By Jonathan Stretton
Ok, so firstly let’s bring this back down to Earth.
Why read this article?
If you are curious about what OKRs are and how they might be able to help your business then this article is for you.
If I’ve grabbed your attention with the catchy title and you’re now wondering whether to click back to the main page. Go on, treat yourself. Indulge your curious mind and dive straight into this article. Enjoy!
Let’s start at the beginning…
What are OKRs?
OKRs (Objective Key Results) are a framework used by businesses for defining and tracking objectives and their outcomes. The simplest way of thinking about this is by asking two questions 1) Where are we trying to get to? 2) How will we know when we’ve got there?
OKRs help to drive alignment across the business by ensuring that (where possible) they align to the overall business strategy. If everyone is aligned to where the business is heading then, in theory, they have a much better chance of being successfully opposed to a business with teams who are misaligned.
An example of a truly aligned business is the famous story of when President Kennedy was visiting NASA headquarters for the first time in 1961. While touring the facility, he introduced himself to a janitor who was mopping the floor and asked him what he did at NASA. “I’m helping put a man on the moon!”. Everyone understood what the business was trying to achieve and how what they were doing fed into that objective/outcome. Alignment at it’s finest.
OKRs are an easy and effective method of creating that cohesive alignment.
Traits of a good OKR
The best OKRs have two key traits. The first is an objective (sometimes it’s easier to think of these as outcomes) that feel almost unattainable but realistic enough that you feel comfortable committing to it.
The second key trait is that the Key Results are measurable. This may sound obvious but it’s easier to fall into the trap of starting to write tasks on what you need to do to achieve the Objective. The reason OKRs stand out is that you may complete all the tasks but have no way of measuring how successful you’ve been in trying to reach your Objective. Make Key Results measurable.
How do you score OKRs?
There are different theories on this point. In all instances, you score OKRs from 0–1.0. Some people choose to treat 0.7 as the score to symbolise that you’ve achieved the Objective with 0.8–1.0 used as a means of reflecting overachievement. Others adopt the principle that if you’ve achieved the Objective or overachieved then the OKR is scored as 1.0.
Scoring can be hard for teams. The natural desire to not fail or more importantly be perceived as failing by peers or business hierarchy can weigh heavily on teams.
With this in mind, I would recommend using 1.0 as the score to reflect that the OKRs have either been achieved or overachieved. The reason for this is that it removes any ambiguity about the scoring. Remember the Key Results are all measurable therefore applying a percentage to them e.g 60% equals 0.6 makes the process simpler and easier to adopt by the teams.
It’s worth noting that if teams are continually ace’ ing their OKRs and scoring 1.0 on a regular basis then it probably means that their OKRs are not stretchy enough. Ideally, you want to try and aim to have a sweet spot around 0.7.
Another important element of scoring is that if a team achieves a low score (say 0) then that’s ok. Context is king/queen and there could be a valid reason as to why the team have scored their OKR. At this point, it’s important that the hierarchy reviewing the OKRs don’t beat the team up and instead try to understand the reasons behind the score eg was it too ambitious, did our priorities change or was there a massive dependency on another team, etc.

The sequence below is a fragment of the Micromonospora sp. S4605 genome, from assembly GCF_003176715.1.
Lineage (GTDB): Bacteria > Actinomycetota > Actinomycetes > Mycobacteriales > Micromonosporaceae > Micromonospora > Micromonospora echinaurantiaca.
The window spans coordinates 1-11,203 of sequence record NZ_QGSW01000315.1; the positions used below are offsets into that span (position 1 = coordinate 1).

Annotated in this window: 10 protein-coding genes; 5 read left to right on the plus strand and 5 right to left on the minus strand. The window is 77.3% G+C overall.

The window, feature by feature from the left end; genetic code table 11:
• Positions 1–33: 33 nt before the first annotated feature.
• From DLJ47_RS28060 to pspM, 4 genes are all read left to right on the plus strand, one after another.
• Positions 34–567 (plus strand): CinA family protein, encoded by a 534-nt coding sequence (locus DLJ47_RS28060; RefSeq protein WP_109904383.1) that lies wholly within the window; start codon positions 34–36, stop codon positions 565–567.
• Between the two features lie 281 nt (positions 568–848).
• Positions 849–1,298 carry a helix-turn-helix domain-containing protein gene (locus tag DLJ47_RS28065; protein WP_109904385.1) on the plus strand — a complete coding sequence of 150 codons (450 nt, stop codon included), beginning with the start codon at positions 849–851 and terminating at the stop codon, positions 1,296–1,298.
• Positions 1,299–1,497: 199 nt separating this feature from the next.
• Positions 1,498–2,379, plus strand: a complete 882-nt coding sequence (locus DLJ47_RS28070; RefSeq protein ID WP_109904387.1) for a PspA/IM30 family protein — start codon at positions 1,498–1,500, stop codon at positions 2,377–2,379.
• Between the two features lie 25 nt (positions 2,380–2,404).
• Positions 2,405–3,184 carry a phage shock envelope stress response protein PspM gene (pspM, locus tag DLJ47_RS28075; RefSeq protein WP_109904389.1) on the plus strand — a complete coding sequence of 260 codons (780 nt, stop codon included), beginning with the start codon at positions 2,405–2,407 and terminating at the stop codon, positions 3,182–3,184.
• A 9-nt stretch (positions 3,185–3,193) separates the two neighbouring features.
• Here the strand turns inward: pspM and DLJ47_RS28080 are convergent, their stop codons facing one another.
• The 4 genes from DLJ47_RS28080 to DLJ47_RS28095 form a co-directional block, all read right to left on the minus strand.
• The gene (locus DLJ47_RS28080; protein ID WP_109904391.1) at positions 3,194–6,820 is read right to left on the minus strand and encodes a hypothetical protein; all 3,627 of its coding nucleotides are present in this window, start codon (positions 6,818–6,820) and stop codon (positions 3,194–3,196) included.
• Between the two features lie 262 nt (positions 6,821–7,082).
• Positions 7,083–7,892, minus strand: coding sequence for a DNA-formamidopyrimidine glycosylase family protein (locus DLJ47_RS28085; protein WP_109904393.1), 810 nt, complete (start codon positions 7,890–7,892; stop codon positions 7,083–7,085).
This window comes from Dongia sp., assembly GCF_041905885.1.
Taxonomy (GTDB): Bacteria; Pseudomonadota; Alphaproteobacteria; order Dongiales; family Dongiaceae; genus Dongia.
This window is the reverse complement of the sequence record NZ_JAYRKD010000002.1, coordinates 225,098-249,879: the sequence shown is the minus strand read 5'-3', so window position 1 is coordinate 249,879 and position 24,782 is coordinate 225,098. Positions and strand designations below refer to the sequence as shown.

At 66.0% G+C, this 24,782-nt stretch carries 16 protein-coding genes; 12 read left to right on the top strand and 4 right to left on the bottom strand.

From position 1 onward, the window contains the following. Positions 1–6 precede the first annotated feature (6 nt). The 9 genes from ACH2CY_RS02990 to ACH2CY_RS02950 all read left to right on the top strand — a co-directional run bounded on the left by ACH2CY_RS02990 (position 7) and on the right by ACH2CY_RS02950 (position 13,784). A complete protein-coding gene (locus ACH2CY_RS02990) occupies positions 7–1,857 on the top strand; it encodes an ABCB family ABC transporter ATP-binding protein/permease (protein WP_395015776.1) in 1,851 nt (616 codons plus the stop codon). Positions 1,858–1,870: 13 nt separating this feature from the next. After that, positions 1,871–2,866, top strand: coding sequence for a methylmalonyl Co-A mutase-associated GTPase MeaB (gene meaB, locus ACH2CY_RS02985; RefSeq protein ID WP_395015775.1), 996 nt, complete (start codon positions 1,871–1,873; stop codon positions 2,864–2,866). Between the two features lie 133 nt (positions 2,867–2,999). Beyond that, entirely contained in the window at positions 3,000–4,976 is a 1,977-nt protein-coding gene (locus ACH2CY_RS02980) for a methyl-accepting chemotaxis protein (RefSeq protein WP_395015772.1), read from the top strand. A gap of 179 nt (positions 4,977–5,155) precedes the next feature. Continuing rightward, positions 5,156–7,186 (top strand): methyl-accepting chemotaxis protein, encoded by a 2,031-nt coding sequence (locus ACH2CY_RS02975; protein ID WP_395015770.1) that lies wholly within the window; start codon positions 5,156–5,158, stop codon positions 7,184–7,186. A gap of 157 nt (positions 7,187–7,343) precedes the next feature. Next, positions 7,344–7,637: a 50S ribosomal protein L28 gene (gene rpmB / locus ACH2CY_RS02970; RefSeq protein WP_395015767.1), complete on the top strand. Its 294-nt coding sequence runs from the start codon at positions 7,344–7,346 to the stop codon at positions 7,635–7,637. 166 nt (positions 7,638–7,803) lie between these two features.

Why choose OKRs over other methodologies?
There are without doubt similarities between OKRs and for example SMART goals and even KPIs to an extent. OKRs come into their own when they are considered in the bigger context of the alignment piece mentioned earlier in the article. SMART goals are generally isolated and have no clearly defined correlation or alignment to the overall business’s strategic objectives. OKRs are all about aligning teams to the overall strategy and that is incredibly powerful. It provides clarity to teams as to what the business wants to achieve and similarly the business can see how the team’s OKRs are feeding into the overarching strategy.
What would I do differently next time?
OKRs are great, really great, but change can be hard. What I found is that we tried to introduce too many layers of OKRs at once (Exec, department, team, individual) and it was a brutal introduction for all involved.
We live and learn. My advice would be to start small, review and then expand. It seems obvious but it’s easy to get wrapped in the fanfare of OKRs and take your eye off the key driver, which is changing the culture of hundreds of people in order to become better aligned and in return deliver more value to the business. Nibble don’t bite off too much too soon.
Secondly, think about how your business is set up today and how it might change over time. This will not only influence how you might approach OKRs but also how you track them across the business. I would recommend just using a spreadsheet, to begin with, but with one eye on the future and choosing a tool that will support your approach in the long term.
The three takeaways…
- OKRs are great at aligning teams to the business strategy which in turn should deliver greater returns.
- Start small, review and then expand the number of people engaged in OKRs
- Think about how you’ll track OKRs across potentially complicated business structures. If in doubt keep it simple.
If the article has piqued your interest and you would like to know more about OKRs then please reach out to me directly.
About the author
Jonathan is a Senior Delivery Manager at the FT.